Patienceas it is practiced in Sufism possesses both an outwardly apparent and inwardlyessential aspect. A seeker always thinksbefore he speaks, awaiting the opportune moment, so as not to say what he/shemay well later regret (Ibn ‘Arabi, Ch.15, p.184.) Sufis teach that the one who is patient isgrateful even in times of difficulties and misfortune through perseverance inGod (Sheikh Muzaffer, Ch.15, p.184.), Ch.15, p.184.)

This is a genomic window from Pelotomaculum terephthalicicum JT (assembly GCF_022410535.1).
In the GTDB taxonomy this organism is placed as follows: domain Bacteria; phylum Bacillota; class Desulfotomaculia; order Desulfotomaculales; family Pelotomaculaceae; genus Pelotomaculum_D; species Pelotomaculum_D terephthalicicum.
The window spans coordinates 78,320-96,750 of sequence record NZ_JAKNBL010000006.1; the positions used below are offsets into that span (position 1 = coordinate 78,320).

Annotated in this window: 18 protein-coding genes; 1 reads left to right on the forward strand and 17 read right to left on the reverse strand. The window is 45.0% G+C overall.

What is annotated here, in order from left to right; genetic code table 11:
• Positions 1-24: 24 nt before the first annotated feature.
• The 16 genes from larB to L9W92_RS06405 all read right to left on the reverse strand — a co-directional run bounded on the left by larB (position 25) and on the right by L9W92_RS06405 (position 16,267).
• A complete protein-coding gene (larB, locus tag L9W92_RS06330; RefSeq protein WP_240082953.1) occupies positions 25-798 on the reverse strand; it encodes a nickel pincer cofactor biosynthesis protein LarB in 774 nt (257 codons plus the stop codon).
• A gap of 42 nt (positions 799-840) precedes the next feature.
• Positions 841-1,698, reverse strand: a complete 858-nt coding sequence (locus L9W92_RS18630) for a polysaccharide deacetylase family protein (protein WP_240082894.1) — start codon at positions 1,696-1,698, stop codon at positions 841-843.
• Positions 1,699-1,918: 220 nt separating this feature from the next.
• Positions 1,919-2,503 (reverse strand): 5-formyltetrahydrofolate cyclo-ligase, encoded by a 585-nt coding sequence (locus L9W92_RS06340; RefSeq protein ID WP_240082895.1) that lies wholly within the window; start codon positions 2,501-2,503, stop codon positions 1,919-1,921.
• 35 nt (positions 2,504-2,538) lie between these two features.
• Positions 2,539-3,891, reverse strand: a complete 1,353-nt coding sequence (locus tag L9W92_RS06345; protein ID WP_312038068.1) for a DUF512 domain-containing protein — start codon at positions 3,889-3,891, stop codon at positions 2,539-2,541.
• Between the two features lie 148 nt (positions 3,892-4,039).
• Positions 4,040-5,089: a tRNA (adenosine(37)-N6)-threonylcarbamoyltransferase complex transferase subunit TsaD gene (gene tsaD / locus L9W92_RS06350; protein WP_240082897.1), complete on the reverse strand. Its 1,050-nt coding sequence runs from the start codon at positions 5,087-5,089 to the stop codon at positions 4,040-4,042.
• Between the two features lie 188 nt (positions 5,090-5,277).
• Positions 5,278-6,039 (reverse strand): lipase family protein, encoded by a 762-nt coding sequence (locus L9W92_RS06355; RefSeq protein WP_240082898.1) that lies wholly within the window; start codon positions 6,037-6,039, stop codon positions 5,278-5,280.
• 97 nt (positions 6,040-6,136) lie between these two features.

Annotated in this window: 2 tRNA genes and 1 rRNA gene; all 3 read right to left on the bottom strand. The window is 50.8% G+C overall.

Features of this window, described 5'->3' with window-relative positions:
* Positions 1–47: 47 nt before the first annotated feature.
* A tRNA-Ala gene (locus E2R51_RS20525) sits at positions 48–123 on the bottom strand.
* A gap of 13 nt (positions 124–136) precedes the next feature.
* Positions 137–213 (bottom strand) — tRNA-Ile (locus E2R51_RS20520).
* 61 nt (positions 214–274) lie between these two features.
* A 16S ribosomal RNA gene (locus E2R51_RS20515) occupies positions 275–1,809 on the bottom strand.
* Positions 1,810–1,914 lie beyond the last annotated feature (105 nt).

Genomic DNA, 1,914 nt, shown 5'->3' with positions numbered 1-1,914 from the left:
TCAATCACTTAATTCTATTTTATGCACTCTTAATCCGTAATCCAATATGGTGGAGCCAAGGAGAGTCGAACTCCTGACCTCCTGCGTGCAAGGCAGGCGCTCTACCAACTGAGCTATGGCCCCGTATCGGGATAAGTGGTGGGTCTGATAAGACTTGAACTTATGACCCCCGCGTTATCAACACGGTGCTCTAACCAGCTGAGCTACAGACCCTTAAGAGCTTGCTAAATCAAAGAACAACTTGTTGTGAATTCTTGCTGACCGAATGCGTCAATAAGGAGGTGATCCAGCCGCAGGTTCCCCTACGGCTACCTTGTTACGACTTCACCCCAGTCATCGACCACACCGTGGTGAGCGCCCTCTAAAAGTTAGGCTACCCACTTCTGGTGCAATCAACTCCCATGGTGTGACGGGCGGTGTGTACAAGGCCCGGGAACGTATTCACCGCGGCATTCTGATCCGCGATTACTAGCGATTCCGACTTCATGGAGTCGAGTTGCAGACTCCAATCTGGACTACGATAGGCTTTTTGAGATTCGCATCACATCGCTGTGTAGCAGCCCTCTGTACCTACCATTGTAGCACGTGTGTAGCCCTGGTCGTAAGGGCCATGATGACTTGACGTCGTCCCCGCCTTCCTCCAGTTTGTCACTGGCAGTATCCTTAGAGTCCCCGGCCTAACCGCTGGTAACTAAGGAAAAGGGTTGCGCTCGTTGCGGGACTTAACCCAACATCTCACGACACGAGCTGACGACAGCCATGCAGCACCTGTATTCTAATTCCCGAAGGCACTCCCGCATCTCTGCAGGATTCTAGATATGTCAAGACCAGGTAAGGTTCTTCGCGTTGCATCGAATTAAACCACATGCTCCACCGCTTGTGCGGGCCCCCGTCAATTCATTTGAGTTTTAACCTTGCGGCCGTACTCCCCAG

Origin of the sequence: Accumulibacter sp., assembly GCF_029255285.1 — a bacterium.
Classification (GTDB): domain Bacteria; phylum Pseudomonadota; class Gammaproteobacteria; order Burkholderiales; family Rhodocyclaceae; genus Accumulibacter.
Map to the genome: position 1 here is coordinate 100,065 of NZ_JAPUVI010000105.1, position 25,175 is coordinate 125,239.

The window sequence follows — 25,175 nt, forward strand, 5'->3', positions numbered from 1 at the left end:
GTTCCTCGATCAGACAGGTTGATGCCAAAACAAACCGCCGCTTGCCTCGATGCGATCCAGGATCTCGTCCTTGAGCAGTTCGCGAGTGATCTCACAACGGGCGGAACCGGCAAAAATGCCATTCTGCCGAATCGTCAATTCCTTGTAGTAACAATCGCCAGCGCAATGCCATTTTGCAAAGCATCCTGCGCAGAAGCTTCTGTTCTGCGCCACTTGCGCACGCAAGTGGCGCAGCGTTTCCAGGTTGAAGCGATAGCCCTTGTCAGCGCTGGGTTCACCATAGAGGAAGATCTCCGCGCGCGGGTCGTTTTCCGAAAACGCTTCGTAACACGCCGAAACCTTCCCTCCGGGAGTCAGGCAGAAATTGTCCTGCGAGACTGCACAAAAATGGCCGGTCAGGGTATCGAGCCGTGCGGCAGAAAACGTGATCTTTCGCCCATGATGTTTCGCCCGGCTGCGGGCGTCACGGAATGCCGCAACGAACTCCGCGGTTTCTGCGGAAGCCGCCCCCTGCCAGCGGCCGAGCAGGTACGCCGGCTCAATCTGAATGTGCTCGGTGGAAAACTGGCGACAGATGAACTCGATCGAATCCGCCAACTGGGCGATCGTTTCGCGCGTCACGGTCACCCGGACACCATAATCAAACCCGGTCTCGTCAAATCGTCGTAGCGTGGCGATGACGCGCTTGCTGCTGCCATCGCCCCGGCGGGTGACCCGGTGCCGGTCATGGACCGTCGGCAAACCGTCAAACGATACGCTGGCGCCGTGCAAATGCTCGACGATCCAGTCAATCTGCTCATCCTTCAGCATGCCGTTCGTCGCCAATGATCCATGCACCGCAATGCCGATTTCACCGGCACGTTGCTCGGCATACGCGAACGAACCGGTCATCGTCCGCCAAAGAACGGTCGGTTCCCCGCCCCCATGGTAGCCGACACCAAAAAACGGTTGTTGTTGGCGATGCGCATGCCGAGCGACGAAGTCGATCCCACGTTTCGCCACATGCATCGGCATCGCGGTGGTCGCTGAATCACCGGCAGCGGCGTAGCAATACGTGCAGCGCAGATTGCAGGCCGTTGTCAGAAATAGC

Sufisteach that God with always present with humans, it is humans who are veiledfrom God. Once a seeker commences thepath to knowledge of Reality, he/she approaches closer to God, whereas God isstill, already with the seeker (Muhammad, Ch.16, p.199) At the hardest timesGod is with humanity, however, the duty lies on people to recognize God. “We are always surrounded by the Help ofGod. The question is to realize it”(Irina Tweedie, Ch.16, p.202.) In Sufismprayer is the most significant element of worshipping. The highest is Divine love, which is thefinality of the spiritual journey, and is known only to the truthful (al-Ghazzali,Ch.17, p.204.) When a seeker prays, themirror of his heart shines pure and clean, and so becomes a mirror of the wholeworld since God “lifts a veil and opens the gates of the invisible” (Muhammad,Ch.17, p.204.)